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In the mystery zone

Taking the familiar and flipping it around is the specialty of backward- and forward-thinking Terry Allen. Just don't call him an artist.

March 07, 2004|David Pagel | Special to The Times

Ever since Impressionism, family values and contemporary art have mixed like oil and water. Artists gladly leave such buzzwords and issues to politicians. And politicians won't touch contemporary art with a 10-foot pole. Together, the opposing groups fuel the fires of divisiveness that make the present so sectarian.

Not Terry Allen, a multitalented master of multitasking who has no respect for unreasonable divisions, lazy habits or conventional thinking. A critically acclaimed songwriter, musician, playwright, filmmaker, sculptor and installation artist, Allen is a gentle malcontent whose love of life's complexity is matched only by the fearlessness with which he fights anything that gets in his way -- including himself.

For the last 10 years, the 60-year-old artist has been working on "Dugout," a multimedia project based on his memories of the stories his parents told in the 1940s and '50s, when he was growing up in Lubbock, Texas. Allen's father was a retired St. Louis Browns catcher who converted a Pentecostal church into an arena for acts he brought to town, including professional wrestlers, amateur boxers and rock 'n' rollers such as Elvis Presley, Chuck Berry and Little Richard. Allen's mother was a musician who played hotels and honky-tonks all across the Southwest, sometimes loading her son into the family car for her weekly gig at the La Paz in Santa Fe, N.M.

"I was an only child," says Allen, who today lives in Santa Fe, "so I grew up listening to old ballplayers and old musicians tell stories. They told incredible stories about the turn of the century and the first airplanes. Those stories were so alien to anything I knew as a kid. That's what this 'Dugout' piece really comes from."

An early incarnation of "Dugout" came in the form of a 1994 audio drama on National Public Radio. Since then it has grown to include "Dugout I," an exhibition of stage-like tableaux and 40 collaged drawings at L.A. Louver Gallery; "Dugout II (Hold On to the House)," a video installation at the Santa Monica Museum of Art; and "Dugout III (Warboy and the Backboard Blues)," a multimedia play presented by L.A. Theatre Works at the Skirball Cultural Center. Also, the Los Angeles County Museum of Art's Institute of Art and Culture will feature a conversation Monday at 7:30 p.m. with Allen and his wife, actress Jo Harvey Allen (who performs in "Dugout III"), along with critic Dave Hickey.

The six tableaux featured in "Dugout I" all include old wooden chairs, many of which are set on weathered planks that resemble the back porches on homes in small towns across America. Such dusty mementos as an ancient baseball, an unstrung mitt and a broken wineglass suggest poignant trips down memory lane, but Allen throws a wrench into the machinery of easy sentimentality by including the garish glow of neon lights, some menace (a taxidermied wolf), plenty of comedy (a stuffed goose) and a palpable love of tales too tall to be believed but too harrowing to be forgotten.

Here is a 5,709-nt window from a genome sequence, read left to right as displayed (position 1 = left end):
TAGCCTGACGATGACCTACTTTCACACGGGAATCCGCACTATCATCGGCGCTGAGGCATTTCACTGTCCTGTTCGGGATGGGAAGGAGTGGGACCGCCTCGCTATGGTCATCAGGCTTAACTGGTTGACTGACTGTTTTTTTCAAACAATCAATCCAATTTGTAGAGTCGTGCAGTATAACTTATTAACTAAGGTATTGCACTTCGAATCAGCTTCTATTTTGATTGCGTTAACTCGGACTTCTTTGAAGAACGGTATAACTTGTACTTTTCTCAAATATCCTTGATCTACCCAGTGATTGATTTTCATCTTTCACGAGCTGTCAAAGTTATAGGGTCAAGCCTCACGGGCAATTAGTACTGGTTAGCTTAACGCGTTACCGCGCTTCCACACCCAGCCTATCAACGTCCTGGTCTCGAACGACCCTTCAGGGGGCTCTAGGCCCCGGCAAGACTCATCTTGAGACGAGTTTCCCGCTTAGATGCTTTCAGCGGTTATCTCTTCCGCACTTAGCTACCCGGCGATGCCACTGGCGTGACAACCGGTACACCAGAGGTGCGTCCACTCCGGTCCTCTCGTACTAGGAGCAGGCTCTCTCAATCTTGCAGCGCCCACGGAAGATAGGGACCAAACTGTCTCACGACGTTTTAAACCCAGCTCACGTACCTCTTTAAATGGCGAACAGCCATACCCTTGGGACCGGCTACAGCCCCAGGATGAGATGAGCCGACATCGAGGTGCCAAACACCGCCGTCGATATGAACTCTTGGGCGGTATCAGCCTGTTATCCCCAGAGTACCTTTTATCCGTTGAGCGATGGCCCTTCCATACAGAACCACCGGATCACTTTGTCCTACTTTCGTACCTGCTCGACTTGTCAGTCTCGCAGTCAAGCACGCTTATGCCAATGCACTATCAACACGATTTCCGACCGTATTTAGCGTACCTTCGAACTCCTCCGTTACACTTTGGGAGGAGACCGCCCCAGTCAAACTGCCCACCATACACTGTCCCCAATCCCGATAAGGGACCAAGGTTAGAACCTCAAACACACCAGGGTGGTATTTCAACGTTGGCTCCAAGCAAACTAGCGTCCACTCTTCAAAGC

"Dugout II" amplifies the confusion between fact and fiction. Built around the frame of an archetypal house suspended from the museum's ceiling, it includes even more family souvenirs, over the surfaces of which DVD players project looped videos accompanied by haunting soundtracks.

Despite the intimate subject matter of "Dugout," it shares little with straightforward autobiography. Allen says, "It's not really about my folks. In a way, they ceased being people as soon as I started making the piece. They become fictional character vehicles to carry the stories. They become climates. And they go through a series of phases, of changes and contradictions, interacting, moving in to collide with one another and becoming a whole other bundle of climates.

"[Dugout] is very much about a climate that feels mysterious. I think about my childhood in those times and the extreme paranoia. Fear of Communists. Polio. Thalidomide. At the time it was just normal. But as soon as you get some distance on it, you start being amazed by it."

When Allen was born in 1943 his mother was nearly 40 and his father nearly 60. "It was like being raised by grandparents. The distance between the time I was coming up and what I heard them talking about, about their childhoods, was so great, like two separate planets. I remember being mystified by it and wondering about it."

Well, almost. "But their world was a real different world from mine." Back in theirs, "before the bomb, a farm could be a world. A little town could be a whole world. But once that bomb got out, it was the world. Everybody was under the same umbrella.

"So ['Dugout'] is kind of a stacking of stories. The first stack was dealing with that other time, that earlier America." Allen's voice deepens and slows. Ever the skeptic, he refrains from over-romanticizing the past. "It wasn't about innocence. Oh, no. Because it's never been innocent in America. Never."

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